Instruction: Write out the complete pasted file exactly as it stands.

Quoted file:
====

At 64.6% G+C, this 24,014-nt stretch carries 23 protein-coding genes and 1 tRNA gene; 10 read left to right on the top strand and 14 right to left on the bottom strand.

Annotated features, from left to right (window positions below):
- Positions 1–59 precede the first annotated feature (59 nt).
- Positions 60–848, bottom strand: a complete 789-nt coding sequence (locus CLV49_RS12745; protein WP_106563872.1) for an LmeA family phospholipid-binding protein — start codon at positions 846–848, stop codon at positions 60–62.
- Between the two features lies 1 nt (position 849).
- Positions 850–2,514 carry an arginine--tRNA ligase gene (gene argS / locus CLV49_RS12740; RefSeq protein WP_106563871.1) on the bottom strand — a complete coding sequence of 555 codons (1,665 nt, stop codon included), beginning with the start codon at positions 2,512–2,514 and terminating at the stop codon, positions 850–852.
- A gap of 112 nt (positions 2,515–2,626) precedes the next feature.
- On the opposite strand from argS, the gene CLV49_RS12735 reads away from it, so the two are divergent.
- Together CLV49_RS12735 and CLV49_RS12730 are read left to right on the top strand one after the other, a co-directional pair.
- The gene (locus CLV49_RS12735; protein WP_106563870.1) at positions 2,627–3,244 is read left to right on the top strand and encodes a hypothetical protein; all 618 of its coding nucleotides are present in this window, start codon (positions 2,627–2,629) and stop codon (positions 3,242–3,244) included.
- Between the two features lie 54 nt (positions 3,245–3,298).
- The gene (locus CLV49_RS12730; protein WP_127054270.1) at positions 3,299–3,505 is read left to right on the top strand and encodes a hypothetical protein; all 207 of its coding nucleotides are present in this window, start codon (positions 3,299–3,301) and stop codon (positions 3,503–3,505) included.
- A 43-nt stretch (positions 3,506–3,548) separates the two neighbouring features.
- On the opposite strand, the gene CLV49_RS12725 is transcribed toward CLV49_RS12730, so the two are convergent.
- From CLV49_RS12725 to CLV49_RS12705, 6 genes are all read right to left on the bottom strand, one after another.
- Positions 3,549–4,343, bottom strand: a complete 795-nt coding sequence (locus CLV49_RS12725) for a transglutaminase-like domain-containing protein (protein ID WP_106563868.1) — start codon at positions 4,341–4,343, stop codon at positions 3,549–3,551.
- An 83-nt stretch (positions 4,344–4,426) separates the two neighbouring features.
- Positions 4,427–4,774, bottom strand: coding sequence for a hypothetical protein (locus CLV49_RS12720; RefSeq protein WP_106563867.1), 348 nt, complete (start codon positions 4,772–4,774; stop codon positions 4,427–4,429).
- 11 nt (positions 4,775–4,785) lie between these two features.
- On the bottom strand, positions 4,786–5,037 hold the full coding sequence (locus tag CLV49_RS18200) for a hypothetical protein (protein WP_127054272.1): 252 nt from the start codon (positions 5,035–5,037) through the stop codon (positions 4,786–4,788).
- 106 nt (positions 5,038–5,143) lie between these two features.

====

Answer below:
At 64.6% G+C, this 24,014-nt stretch carries 23 protein-coding genes and 1 tRNA gene; 10 read left to right on the top strand and 14 right to left on the bottom strand.

Annotated features, from left to right (window positions below):
- Positions 1–59 precede the first annotated feature (59 nt).
- Positions 60–848, bottom strand: a complete 789-nt coding sequence (locus CLV49_RS12745; protein WP_106563872.1) for an LmeA family phospholipid-binding protein — start codon at positions 846–848, stop codon at positions 60–62.
- Between the two features lies 1 nt (position 849).
- Positions 850–2,514 carry an arginine--tRNA ligase gene (gene argS / locus CLV49_RS12740; RefSeq protein WP_106563871.1) on the bottom strand — a complete coding sequence of 555 codons (1,665 nt, stop codon included), beginning with the start codon at positions 2,512–2,514 and terminating at the stop codon, positions 850–852.
- A gap of 112 nt (positions 2,515–2,626) precedes the next feature.
- On the opposite strand from argS, the gene CLV49_RS12735 reads away from it, so the two are divergent.
- Together CLV49_RS12735 and CLV49_RS12730 are read left to right on the top strand one after the other, a co-directional pair.
- The gene (locus CLV49_RS12735; protein WP_106563870.1) at positions 2,627–3,244 is read left to right on the top strand and encodes a hypothetical protein; all 618 of its coding nucleotides are present in this window, start codon (positions 2,627–2,629) and stop codon (positions 3,242–3,244) included.
- Between the two features lie 54 nt (positions 3,245–3,298).
- The gene (locus CLV49_RS12730; protein WP_127054270.1) at positions 3,299–3,505 is read left to right on the top strand and encodes a hypothetical protein; all 207 of its coding nucleotides are present in this window, start codon (positions 3,299–3,301) and stop codon (positions 3,503–3,505) included.
- A 43-nt stretch (positions 3,506–3,548) separates the two neighbouring features.
- On the opposite strand, the gene CLV49_RS12725 is transcribed toward CLV49_RS12730, so the two are convergent.
- From CLV49_RS12725 to CLV49_RS12705, 6 genes are all read right to left on the bottom strand, one after another.
- Positions 3,549–4,343, bottom strand: a complete 795-nt coding sequence (locus CLV49_RS12725) for a transglutaminase-like domain-containing protein (protein ID WP_106563868.1) — start codon at positions 4,341–4,343, stop codon at positions 3,549–3,551.
- An 83-nt stretch (positions 4,344–4,426) separates the two neighbouring features.
- Positions 4,427–4,774, bottom strand: coding sequence for a hypothetical protein (locus CLV49_RS12720; RefSeq protein WP_106563867.1), 348 nt, complete (start codon positions 4,772–4,774; stop codon positions 4,427–4,429).
- 11 nt (positions 4,775–4,785) lie between these two features.
- On the bottom strand, positions 4,786–5,037 hold the full coding sequence (locus tag CLV49_RS18200) for a hypothetical protein (protein WP_127054272.1): 252 nt from the start codon (positions 5,035–5,037) through the stop codon (positions 4,786–4,788).
- 106 nt (positions 5,038–5,143) lie between these two features.